For Immediate Release
Photo Caption: Robert Conrad (left) of Cleveland’s WCLV FM/104.9, and Mark Hart (right) of Miami’s WLRN FM/91.3, are shown using Audio-Technica’s AT4047/SV large-diaphragm cardioid condenser microphones for the first live broadcast of the Cleveland Orchestra from Miami, Florida. Photo by Roger Mastroianni. (This photo is the property of Roger Mastroianni and may be used by the press only for the purpose of one-time reproduction. Unauthorized use, alteration or reproduction of this photograph is strictly prohibited.)
Las Vegas, NV 04-09-2007
NAB SHOW — On January 20th, a landmark broadcast inaugurated a three-week residency by the renowned Cleveland Orchestra at Miami’s Carnival Center for the Performing Arts. The event was the first live broadcast on WCLV of the Orchestra from outside the Cleveland area.
Two Audio-Technica AT4047/SV large-diaphragm cardioid condenser microphones were employed by Robert Conrad, president of WCLV FM in Cleveland and the radio “voice” of the Orchestra since 1965, and Mark Hart, his counterpart who co-announced the event, which was also heard on Miami’s NPR station WLRN FM and other stations in Dallas, Indianapolis and Buffalo. Additionally, two AT4073a line + gradient condenser (shotgun) microphones were used for the performance at the Carnival Center’s John S. and James L. Knight Concert Hall. The event was also recorded by Bruce Gigax, longtime recording and broadcast engineer for The Cleveland Orchestra, using 24-bit audio to hard drive, for later replay as part of the Orchestra’s 2007 national radio series. Audio-Technica microphones will be a key component of The Cleveland Orchestra’s future broadcasts from Miami, which are scheduled to continue as part of the Orchestra’s 10-year residency project.
The AT4073a microphones were chosen by Gigax to accommodate the architecture of the new Knight Concert Hall. He decided that the corners of the Knight Concert Hall’s canopy over the stage would be the best location for a pair of high-end shotgun microphones to capture the hall’s exceptional reverb qualities. “The AT4073a’s were just perfect in this application,” he says. “I could add or subtract the shotgun gain on the mixer, add a little reverb to get just the right amount of ambience for the live concert in the hall. The 4073’s were clean, quiet, and we never had any trouble with them clipping, even when things were loud and the crowd was cheering loudly. Everything came through really smoothly.”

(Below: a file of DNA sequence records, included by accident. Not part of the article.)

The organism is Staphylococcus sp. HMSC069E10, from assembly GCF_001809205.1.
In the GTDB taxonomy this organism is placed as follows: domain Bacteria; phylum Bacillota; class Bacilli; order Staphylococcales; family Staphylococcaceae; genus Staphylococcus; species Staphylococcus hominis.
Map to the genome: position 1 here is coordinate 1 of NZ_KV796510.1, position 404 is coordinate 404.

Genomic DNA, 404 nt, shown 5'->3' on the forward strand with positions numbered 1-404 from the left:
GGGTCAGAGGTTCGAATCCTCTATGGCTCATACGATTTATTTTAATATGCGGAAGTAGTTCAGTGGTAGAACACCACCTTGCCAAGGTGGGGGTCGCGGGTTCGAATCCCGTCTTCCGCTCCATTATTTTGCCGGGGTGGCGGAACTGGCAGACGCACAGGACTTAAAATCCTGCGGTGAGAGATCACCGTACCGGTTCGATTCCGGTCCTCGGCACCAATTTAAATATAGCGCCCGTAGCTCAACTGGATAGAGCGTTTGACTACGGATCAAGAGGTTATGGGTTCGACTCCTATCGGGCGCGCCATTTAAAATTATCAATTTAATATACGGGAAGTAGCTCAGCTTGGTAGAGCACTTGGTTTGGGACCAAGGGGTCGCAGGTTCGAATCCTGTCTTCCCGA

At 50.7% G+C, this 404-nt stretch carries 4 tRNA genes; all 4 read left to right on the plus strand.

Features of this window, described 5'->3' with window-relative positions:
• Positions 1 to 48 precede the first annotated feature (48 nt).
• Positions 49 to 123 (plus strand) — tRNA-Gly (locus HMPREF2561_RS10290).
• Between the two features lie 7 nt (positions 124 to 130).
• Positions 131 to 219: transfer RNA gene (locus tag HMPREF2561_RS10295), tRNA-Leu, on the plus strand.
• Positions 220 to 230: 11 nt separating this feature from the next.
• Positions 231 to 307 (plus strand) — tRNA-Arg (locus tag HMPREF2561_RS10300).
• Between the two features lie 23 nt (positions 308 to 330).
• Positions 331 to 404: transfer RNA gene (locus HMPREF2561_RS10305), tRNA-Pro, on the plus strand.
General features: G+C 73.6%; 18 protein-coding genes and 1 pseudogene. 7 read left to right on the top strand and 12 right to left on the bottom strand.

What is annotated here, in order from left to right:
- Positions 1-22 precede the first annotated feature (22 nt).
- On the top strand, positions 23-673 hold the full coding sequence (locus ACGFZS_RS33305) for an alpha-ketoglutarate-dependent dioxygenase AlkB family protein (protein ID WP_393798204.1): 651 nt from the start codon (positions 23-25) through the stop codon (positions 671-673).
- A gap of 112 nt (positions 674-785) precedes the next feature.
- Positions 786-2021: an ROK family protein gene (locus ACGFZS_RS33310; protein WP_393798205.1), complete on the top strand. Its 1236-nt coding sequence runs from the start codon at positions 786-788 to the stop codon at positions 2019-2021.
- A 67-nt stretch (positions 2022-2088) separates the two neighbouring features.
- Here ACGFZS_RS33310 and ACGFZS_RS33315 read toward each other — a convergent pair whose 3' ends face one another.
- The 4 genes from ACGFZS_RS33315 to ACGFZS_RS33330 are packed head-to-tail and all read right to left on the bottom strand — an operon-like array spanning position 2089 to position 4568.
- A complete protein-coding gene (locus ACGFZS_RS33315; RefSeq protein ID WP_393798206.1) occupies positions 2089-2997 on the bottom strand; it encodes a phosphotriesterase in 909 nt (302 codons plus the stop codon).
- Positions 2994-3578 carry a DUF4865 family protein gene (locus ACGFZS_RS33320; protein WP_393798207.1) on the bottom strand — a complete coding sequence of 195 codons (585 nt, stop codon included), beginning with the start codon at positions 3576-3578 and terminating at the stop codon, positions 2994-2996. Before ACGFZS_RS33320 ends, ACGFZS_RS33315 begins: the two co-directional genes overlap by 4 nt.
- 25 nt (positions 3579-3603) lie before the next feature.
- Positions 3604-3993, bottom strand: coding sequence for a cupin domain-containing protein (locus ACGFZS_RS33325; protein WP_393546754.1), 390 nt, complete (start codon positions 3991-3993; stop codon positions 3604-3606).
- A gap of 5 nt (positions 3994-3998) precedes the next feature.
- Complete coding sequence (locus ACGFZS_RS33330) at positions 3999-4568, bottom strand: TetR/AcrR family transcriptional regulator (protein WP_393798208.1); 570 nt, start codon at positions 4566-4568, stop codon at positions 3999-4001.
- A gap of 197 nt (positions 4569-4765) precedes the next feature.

Host of Cleveland Orchestra broadcasts for the past 42 years, Robert Conrad has been the commentator for an orchestra broadcast series longer than anyone else in the history of American radio. Conrad commented: “We have the same microphone at Severance Hall for doing Orchestra concerts from there — and, in fact every microphone at WCLV is Audio-Technica, so we have a consistent sound on all of the Orchestra broadcasts and on the WCLV air sound. It’s a natural, warm sound,” Conrad says of the AT4047/SV. “There are no artifacts in it, it doesn’t emphasize bass, it doesn’t emphasize treble, and it gives a very accurate picture of what I sound like. They’re great microphones.”
Celebrating over 45 years of audio excellence worldwide, Audio-Technica is a leading innovator in transducer technology, renowned for the design and manufacture of microphones, wireless microphones, headphones, mixers, and electronics for the audio industry.
For more information on the complete range of Audio-Technica products, contact Karen Emerson, Audio-Technica U.S., Inc., 1221 Commerce Drive, Stow, OH 44224. Tel: (330) 686-2600; Fax: (330) 688-3752; Web: www.audio-technica.com
Audio-Technica is exhibiting at Booth N4526 during NAB2007 in Las Vegas, NV.